Boreioglycaspis melaleucae Moore, 1964

Halbert, Susan E. & Burckhardt, Daniel, 2020, The psyllids (Hemiptera: Psylloidea) of Florida: newly established and rarely collected taxa and checklist, Insecta Mundi 2020 (788), pp. 1-88: 25-27

publication ID

http://doi.org/10.5281/zenodo.4564694

publication LSID

lsid:zoobank.org:pub:2454C96B-5D17-4162-A3BB-296F5C0DC216

DOI

http://doi.org/10.5281/zenodo.4585935

persistent identifier

http://treatment.plazi.org/id/C23E8784-FFCB-FFBD-5FA7-99602E184C54

treatment provided by

Felipe

scientific name

Boreioglycaspis melaleucae Moore, 1964
status

 

Boreioglycaspis melaleucae Moore, 1964  

( Fig. 93, 94 View Figures 92–96 )

Materials examined. USA: Florida: Original permit voucher from Australia ( FSCA # 1997-3413), Florida specimens from Broward (site of original release), Brevard, DeSoto, Hillsborough, Lee, Manatee, Miami-Dade Couty, Palm Beach, Pinellas, and Volusia counties ( FSCA, dry and slide mounted).

Diagnosis. Boreioglycaspis melaleucae   is one of only two psyllids in Florida that have long genal processes that are 0.8 times the length of the vertex or longer ( Fig. 93 View Figures 92–96 ). Boreioglycaspis melaleucae   can be separated from Glycaspis brimblecombei   by its shorter antennae, which are less than twice head width, and by the forewing venation: the branching of vein M of B . melaleucae   is distal to the point at which Cu 1a intersects the edge of the wing (Wineriter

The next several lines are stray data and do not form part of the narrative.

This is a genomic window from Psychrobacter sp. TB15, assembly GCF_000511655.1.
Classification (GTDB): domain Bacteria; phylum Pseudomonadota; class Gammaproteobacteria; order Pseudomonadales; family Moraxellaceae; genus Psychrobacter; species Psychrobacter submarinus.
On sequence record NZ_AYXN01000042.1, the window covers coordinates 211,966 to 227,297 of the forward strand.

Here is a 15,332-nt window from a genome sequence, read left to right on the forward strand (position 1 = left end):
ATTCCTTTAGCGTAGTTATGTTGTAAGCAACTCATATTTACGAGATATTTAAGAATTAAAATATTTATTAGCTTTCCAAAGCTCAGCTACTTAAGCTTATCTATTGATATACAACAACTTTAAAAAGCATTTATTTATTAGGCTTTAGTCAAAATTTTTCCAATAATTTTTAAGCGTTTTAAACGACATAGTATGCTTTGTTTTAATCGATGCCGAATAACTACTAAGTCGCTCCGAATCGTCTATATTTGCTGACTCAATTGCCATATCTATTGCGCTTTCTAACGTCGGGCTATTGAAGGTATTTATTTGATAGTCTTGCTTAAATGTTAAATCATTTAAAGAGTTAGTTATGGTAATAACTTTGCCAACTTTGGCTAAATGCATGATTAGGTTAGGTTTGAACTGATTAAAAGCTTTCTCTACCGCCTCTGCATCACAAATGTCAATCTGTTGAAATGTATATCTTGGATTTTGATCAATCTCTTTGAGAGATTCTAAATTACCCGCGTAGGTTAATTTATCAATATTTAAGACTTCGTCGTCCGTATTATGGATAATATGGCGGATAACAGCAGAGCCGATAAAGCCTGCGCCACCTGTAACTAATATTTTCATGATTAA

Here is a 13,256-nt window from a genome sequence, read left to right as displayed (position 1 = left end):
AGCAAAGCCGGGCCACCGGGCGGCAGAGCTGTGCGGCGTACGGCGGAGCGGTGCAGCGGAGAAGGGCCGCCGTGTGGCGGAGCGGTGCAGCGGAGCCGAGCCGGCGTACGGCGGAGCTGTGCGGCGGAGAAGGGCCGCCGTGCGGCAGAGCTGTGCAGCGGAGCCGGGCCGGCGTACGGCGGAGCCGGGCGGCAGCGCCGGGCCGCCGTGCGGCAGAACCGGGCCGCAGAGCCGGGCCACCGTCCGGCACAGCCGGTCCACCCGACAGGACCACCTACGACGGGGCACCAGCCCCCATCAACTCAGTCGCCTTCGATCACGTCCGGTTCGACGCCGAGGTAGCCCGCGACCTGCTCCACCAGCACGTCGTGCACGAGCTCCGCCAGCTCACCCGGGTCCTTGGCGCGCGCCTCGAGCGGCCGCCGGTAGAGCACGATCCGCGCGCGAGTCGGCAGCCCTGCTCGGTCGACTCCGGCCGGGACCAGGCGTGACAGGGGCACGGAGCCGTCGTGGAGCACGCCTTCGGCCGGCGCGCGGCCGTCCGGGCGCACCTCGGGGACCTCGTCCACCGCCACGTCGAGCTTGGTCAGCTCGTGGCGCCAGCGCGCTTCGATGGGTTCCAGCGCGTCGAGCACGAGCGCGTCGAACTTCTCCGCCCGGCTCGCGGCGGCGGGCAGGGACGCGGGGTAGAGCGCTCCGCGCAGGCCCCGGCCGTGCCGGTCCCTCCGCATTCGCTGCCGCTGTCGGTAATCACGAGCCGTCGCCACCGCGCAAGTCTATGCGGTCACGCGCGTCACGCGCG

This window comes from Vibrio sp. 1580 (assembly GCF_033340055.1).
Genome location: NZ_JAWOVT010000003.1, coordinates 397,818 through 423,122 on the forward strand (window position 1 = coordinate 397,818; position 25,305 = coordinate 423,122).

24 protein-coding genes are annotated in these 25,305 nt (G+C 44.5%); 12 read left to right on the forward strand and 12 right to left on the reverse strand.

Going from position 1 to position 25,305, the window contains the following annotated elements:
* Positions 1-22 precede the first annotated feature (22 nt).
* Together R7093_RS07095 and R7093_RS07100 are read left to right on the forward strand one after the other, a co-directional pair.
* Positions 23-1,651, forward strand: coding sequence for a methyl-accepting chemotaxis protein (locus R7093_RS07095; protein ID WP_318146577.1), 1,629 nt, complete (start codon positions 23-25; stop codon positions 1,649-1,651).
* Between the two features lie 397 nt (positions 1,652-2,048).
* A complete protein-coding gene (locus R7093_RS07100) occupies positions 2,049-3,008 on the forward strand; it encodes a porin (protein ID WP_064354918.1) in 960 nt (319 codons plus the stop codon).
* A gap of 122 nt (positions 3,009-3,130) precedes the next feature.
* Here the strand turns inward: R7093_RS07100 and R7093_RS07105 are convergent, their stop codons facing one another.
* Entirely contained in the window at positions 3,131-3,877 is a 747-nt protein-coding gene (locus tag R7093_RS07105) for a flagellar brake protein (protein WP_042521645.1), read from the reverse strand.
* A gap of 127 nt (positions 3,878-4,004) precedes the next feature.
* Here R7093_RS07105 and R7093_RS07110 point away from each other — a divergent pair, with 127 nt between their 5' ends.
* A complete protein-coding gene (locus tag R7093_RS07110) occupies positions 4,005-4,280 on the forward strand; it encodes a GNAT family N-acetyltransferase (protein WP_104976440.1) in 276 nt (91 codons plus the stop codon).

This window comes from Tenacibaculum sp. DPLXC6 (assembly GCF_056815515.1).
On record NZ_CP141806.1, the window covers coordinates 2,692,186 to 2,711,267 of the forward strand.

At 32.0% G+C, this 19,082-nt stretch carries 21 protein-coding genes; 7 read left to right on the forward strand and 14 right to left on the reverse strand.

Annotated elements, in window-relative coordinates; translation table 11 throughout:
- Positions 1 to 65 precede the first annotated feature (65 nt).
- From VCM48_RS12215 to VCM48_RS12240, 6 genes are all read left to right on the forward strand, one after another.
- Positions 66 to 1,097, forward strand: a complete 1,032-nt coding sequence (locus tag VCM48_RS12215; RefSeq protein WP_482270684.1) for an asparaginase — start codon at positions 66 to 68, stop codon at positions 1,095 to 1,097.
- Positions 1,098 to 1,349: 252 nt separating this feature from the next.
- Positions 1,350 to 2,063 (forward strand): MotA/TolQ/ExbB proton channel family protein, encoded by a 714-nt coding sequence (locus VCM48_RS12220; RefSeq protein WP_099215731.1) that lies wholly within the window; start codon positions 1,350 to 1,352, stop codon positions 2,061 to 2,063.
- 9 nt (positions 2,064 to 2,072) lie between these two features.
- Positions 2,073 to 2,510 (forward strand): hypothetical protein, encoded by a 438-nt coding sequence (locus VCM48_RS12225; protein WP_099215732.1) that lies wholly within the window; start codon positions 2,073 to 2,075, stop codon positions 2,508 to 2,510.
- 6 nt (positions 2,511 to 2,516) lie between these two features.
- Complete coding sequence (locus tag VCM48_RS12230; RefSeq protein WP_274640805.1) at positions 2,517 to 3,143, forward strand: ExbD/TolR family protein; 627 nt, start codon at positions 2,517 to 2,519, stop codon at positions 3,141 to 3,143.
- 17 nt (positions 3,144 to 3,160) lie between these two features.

and Halbert 2002). Adults and immatures of Boreioglycaspis melaleucae   colonies in the laboratory were tan in color (see photographs in Wineriter and Halbert 2002) but became bright orange after release in the field ( Fig. 93, 94 View Figures 92–96 ).

Distribution. Australia, USA: FL (deliberately introduced for biological control), adventive in Puerto Rico and California ( Ouvrard 2020).

Comments. Boreioglycaspis melaleucae Moore   , an Australian native species, was introduced deliberately to control Melaleuca quinquenervia (Cav.) S.T. Blake   ( Myrtaceae   ), a noxious weed in the Florida Everglades. Since the release in April 2002, the psyllids, specific to M . quinquenervia   , have established large populations in several South Florida counties including Broward (FSCA# E2003-1926, 2067, 2262, 2263), Lee (FSCA# E2003-2208, 3609, E2004-433), Collier (FSCA# E2003-3034) and Miami-Dade (FSCA# E2003-6018, 6356, E2004-369). There have been suction trap collections in Miami (Miami-Dade County), beginning in October 2003 (FSCA# E2003- 5336). The suction trap in Immokalee (Collier County) also began collecting specimens in October 2003 (FSCA# E2003-5512, 5611). The suction traps in Winter Haven (Polk County) began collecting B . melaleucae   in 2004, followed by consistent collections with numbers over 100 per sample sometimes occurring in spring and summer months. At least 2,500 specimens were collected in the Winter Haven suction traps. In Immokalee (Collier County), collections occurred in the spring (mostly March – June) and in some years there were collections in the fall and winter (October – January). Since 2013, numbers of the B . melaleucae   population in Florida have diminished markedly for unknown reasons.

* Ctenarytaina Ferris and Klyver, 1932  

FSCA

Florida State Collection of Arthropods, The Museum of Entomology